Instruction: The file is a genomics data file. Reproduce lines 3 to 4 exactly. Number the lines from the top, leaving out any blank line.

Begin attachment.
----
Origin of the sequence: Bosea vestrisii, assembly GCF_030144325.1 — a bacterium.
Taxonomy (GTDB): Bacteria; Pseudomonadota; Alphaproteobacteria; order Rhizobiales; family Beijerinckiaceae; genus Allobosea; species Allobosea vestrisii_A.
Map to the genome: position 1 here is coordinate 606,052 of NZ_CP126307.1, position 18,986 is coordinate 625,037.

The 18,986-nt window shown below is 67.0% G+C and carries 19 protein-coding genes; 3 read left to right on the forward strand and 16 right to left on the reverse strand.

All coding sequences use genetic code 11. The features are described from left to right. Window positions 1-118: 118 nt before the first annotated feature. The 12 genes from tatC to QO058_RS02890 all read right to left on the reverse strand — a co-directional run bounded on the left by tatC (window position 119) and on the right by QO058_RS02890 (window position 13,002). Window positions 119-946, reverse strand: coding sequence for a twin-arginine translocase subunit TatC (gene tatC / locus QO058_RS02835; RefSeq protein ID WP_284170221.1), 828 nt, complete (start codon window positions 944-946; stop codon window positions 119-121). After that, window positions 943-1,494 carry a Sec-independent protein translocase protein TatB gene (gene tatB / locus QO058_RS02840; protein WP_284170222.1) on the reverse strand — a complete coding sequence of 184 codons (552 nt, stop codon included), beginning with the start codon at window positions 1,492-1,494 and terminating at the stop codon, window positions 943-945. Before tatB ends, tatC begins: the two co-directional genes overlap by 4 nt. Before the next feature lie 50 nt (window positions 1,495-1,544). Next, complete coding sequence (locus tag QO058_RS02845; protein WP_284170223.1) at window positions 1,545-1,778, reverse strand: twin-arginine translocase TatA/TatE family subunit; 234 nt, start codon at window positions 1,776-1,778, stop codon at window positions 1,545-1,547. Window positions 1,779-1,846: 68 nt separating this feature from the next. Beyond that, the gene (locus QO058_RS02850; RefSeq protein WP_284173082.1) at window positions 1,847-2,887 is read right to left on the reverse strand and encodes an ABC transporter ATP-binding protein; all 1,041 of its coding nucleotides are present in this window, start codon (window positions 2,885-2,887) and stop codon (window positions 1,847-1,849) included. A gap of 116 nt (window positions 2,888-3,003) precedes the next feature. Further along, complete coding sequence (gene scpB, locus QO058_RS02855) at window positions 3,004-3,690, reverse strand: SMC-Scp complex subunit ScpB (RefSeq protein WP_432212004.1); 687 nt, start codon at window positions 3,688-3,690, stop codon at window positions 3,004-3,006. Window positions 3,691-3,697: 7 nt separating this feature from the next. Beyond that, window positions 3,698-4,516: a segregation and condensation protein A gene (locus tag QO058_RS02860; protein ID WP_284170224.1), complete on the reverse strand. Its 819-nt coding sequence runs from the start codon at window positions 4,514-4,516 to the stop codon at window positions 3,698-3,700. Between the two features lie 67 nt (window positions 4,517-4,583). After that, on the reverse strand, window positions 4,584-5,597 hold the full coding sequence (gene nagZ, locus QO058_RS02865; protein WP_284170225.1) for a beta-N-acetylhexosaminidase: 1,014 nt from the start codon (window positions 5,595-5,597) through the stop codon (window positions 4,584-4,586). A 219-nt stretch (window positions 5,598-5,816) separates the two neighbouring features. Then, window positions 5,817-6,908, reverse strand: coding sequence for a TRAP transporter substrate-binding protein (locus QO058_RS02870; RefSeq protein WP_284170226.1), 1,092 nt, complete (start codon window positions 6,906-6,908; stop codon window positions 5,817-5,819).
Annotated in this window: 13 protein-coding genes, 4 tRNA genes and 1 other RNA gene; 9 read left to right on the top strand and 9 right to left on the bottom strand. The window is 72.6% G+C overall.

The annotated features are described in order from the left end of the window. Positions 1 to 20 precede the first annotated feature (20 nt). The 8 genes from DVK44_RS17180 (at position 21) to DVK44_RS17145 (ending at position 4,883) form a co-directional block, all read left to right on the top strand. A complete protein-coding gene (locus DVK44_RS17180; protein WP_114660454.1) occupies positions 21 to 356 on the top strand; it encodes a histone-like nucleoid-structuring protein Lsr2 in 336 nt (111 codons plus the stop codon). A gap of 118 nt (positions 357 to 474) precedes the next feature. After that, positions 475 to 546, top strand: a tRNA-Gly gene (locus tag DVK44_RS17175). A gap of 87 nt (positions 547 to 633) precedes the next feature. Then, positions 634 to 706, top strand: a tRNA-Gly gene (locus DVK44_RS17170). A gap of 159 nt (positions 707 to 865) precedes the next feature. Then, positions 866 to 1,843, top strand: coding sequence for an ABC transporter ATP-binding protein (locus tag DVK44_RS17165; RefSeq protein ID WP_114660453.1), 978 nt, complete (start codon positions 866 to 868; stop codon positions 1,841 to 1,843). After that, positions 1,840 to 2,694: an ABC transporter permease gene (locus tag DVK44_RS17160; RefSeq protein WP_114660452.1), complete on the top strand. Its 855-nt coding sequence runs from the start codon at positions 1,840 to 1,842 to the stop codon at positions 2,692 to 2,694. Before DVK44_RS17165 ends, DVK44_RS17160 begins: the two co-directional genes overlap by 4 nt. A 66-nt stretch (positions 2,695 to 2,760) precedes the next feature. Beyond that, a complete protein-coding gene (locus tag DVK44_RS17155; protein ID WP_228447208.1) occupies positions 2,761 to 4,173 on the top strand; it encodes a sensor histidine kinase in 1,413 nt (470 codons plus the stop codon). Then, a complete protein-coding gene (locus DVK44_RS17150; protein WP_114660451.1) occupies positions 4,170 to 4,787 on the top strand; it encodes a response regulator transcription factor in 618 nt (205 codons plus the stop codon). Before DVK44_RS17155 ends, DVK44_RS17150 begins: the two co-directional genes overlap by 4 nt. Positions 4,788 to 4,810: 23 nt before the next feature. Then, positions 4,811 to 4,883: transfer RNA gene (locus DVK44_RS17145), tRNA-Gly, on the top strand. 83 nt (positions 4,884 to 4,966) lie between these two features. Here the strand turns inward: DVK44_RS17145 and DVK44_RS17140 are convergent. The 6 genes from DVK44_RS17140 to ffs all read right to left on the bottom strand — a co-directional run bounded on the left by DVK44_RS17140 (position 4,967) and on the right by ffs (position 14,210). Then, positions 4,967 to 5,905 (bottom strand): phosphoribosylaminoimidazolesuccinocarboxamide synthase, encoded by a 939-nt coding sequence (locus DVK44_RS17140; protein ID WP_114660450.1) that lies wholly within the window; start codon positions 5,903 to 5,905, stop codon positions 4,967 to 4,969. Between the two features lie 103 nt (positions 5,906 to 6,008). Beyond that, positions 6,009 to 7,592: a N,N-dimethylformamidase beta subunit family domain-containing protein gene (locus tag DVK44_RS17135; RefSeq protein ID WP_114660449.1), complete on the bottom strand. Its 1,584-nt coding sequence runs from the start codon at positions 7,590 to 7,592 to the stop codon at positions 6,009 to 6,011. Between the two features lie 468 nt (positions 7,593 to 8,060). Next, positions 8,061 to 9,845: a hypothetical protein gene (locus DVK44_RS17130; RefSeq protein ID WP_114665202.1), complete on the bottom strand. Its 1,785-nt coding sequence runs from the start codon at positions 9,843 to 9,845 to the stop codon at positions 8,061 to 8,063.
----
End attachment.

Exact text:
Map to the genome: position 1 here is coordinate 606,052 of NZ_CP126307.1, position 18,986 is coordinate 625,037.

The 18,986-nt window shown below is 67.0% G+C and carries 19 protein-coding genes; 3 read left to right on the forward strand and 16 right to left on the reverse strand.